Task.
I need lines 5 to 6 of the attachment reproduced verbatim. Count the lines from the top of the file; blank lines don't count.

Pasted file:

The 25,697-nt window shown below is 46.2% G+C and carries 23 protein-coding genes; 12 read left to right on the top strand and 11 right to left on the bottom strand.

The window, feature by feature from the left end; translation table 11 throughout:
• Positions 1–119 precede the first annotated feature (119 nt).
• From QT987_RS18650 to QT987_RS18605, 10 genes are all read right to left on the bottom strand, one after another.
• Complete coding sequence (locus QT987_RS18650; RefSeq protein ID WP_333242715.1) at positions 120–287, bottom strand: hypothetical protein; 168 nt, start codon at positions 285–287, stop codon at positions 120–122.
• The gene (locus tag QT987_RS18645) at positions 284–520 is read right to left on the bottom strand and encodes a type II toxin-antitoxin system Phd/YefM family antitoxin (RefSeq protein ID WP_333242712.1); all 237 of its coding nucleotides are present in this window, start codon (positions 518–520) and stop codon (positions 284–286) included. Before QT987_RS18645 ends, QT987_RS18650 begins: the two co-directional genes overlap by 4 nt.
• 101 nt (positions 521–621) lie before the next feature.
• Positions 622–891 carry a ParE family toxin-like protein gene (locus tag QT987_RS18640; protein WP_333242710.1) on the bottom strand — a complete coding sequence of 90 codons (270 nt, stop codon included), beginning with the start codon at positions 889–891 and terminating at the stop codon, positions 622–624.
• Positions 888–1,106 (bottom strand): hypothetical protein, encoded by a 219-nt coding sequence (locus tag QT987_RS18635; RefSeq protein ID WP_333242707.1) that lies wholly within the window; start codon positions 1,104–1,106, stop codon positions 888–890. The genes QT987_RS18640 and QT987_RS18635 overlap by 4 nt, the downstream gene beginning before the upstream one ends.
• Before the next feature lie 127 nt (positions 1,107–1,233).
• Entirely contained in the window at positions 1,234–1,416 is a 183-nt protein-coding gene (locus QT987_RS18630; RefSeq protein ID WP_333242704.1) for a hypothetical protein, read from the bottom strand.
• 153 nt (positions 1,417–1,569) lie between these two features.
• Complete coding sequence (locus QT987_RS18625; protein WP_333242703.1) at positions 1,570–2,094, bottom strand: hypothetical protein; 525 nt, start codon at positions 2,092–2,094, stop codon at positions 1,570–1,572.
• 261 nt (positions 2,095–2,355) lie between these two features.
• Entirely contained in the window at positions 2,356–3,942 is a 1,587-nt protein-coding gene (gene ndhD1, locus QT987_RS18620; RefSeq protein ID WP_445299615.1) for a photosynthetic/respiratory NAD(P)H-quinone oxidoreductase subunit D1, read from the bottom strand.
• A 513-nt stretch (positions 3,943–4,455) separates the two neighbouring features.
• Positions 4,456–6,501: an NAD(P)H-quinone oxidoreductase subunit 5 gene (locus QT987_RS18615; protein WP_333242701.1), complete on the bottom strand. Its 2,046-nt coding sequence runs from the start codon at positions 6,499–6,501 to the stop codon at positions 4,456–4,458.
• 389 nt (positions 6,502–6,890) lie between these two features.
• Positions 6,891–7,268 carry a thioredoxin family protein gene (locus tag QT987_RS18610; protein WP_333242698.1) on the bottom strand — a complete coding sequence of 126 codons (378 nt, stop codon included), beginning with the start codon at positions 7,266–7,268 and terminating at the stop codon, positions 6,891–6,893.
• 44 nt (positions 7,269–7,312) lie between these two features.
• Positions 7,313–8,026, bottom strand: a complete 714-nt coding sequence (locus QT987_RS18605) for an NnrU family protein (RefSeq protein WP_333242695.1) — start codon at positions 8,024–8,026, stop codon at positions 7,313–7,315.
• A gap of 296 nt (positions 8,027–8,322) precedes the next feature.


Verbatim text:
• Complete coding sequence (locus QT987_RS18650; RefSeq protein ID WP_333242715.1) at positions 120–287, bottom strand: hypothetical protein; 168 nt, start codon at positions 285–287, stop codon at positions 120–122.
• The gene (locus tag QT987_RS18645) at positions 284–520 is read right to left on the bottom strand and encodes a type II toxin-antitoxin system Phd/YefM family antitoxin (RefSeq protein ID WP_333242712.1); all 237 of its coding nucleotides are present in this window, start codon (positions 518–520) and stop codon (positions 284–286) included. Before QT987_RS18645 ends, QT987_RS18650 begins: the two co-directional genes overlap by 4 nt.